Despite the beauty of West Texas, the area has posed its fair share of challenges. There has been a noticeable uptick in traffic, primarily due to the prevalence of the oil industry. I am guessing 50 percent of the vehicles on 176 are oil related, whether they are oil tankers, sand trucks, or support vehicles. I know a few things for sure. They are all big, loud, and don’t take Sundays off.
The wind has been relatively calm the last few days, which I am grateful for. However, cooler temps and higher winds are supposed to move in when I leave Andrews.
Mesquite thorns continue to be an issue (or at least an annoyance). My left tire has gone flat three times in the last three days. However, I have been able to reinflate it after each flat and it has held for the most part. Right now, the Ben vs. Mesquite Thorns score board reads Ben – 3, Thorns – 1. I get a win every time a tire goes flat but I can still successfully reinflate it, indicating the tire sealant did its job.
I decided to take a rest day in Andrews after walking the final four miles into town from Flatland Campground. By the time I finished doing laundry and grocery shopping, it was past noon. I typically don’t get motel rooms when the weather is nice (the high was 70) but the most difficult stretch of my walk (up to this point) begins when I leave Andrews. I figured a night indoors was a good investment.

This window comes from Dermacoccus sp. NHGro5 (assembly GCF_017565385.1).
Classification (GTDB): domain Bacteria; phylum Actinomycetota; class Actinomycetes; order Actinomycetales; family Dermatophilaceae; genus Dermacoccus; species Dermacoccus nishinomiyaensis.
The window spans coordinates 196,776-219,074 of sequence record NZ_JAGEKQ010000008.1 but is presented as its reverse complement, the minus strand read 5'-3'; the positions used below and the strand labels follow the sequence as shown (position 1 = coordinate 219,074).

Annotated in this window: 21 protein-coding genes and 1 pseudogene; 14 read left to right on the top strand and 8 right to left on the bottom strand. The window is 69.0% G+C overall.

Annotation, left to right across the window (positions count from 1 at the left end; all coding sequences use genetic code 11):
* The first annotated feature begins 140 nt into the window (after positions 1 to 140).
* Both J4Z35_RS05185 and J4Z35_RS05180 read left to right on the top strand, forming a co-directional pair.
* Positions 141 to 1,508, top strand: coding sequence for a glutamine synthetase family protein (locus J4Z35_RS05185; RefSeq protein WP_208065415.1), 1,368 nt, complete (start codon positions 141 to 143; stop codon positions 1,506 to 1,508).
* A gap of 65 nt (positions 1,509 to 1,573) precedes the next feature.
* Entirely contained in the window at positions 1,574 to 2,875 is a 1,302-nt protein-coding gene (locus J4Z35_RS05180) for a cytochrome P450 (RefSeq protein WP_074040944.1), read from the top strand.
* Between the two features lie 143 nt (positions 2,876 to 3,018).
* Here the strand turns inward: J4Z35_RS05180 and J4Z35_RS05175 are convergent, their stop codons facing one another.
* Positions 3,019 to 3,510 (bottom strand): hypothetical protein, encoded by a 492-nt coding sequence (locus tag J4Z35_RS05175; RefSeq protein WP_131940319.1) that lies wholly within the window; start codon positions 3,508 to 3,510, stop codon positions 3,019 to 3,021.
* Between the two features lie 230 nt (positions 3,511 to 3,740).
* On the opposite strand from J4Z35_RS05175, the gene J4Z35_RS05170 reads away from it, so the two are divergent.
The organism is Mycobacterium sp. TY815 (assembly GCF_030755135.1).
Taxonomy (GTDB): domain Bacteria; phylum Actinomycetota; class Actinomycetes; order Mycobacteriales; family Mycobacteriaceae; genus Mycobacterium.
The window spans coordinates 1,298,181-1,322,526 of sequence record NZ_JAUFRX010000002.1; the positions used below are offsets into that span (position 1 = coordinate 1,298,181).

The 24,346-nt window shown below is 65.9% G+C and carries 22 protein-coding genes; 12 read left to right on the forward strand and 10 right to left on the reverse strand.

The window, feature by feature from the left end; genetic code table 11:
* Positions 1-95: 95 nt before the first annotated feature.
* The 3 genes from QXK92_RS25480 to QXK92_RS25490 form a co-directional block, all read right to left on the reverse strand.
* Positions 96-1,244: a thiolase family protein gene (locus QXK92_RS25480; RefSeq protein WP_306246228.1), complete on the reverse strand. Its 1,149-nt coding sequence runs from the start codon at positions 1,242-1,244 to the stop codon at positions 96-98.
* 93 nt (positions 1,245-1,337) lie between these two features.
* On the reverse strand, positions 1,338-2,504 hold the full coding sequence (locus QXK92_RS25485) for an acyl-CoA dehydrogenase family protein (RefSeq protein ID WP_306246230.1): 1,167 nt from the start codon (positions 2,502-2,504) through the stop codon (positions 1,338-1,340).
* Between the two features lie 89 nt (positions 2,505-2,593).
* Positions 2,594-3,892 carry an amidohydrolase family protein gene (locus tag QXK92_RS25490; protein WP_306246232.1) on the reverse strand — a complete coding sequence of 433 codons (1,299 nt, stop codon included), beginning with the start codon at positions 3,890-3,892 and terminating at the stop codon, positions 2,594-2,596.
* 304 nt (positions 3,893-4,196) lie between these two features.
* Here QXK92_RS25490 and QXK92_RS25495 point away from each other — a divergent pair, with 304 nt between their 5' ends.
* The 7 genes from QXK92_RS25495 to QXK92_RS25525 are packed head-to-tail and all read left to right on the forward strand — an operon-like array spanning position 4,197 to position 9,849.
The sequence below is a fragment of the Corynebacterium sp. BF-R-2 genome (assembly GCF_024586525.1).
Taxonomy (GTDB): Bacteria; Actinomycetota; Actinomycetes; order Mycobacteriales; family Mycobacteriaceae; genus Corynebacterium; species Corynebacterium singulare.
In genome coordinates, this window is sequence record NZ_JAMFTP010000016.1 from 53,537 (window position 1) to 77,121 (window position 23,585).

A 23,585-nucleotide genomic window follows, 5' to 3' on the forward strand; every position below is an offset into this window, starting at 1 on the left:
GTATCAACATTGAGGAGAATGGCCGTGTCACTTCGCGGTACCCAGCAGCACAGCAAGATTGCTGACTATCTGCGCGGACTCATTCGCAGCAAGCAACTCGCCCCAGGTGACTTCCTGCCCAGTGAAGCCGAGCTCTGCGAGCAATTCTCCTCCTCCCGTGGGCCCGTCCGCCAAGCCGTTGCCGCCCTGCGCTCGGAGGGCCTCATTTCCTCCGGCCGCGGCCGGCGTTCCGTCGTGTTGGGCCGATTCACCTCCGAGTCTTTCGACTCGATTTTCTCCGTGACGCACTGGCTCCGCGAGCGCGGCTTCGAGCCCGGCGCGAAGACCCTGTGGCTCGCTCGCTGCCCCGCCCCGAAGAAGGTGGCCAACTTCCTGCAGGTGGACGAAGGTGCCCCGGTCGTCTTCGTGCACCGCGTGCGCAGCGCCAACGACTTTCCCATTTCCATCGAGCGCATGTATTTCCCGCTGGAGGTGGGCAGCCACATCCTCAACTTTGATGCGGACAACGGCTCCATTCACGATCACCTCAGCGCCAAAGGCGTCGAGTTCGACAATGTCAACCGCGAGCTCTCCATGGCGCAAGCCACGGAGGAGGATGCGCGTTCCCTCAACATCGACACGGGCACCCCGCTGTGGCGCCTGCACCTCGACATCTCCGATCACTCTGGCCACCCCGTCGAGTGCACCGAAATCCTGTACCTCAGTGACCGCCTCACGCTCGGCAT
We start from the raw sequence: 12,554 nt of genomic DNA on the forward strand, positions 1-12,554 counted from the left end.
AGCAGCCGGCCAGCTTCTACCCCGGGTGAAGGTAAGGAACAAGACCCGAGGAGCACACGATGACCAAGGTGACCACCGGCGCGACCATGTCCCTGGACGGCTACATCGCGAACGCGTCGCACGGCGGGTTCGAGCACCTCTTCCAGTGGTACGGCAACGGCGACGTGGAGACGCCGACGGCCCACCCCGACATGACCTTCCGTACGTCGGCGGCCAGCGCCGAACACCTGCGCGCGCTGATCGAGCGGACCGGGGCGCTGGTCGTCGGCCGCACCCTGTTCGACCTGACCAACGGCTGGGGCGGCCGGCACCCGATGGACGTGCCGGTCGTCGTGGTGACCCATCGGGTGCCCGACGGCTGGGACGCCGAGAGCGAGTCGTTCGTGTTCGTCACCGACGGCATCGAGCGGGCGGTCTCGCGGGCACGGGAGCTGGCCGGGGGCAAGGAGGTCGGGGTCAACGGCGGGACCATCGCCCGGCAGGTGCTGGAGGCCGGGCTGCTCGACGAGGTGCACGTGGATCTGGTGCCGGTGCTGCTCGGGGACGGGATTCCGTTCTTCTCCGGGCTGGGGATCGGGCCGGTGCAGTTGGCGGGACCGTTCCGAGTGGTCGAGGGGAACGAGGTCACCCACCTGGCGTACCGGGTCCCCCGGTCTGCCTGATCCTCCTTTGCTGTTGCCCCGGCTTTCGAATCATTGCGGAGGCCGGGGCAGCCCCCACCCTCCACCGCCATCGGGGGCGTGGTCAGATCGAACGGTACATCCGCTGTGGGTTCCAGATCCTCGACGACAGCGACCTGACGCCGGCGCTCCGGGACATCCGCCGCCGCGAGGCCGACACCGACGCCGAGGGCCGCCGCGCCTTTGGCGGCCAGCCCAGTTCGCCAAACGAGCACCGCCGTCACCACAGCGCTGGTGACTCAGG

I will continue following Highway 176 into New Mexico tomorrow. Eunice is the only town in the 108 miles between Andrews and Carlsbad. From Carlsbad, El Paso, Texas is the next major destination. There’s a whopping 133 mile stretch after White City (18 miles south of Carslbad) with no services. The next 275 miles will test my physical, mental, and emotional toughness in a whole new way. I can’t wait for the challenge.
Favorite Three Photos
Days – 68
Miles – 1536
Jars of Peanut Butter – 57
Roadside Change – $5.15
Miles Per Shower In Texas – 70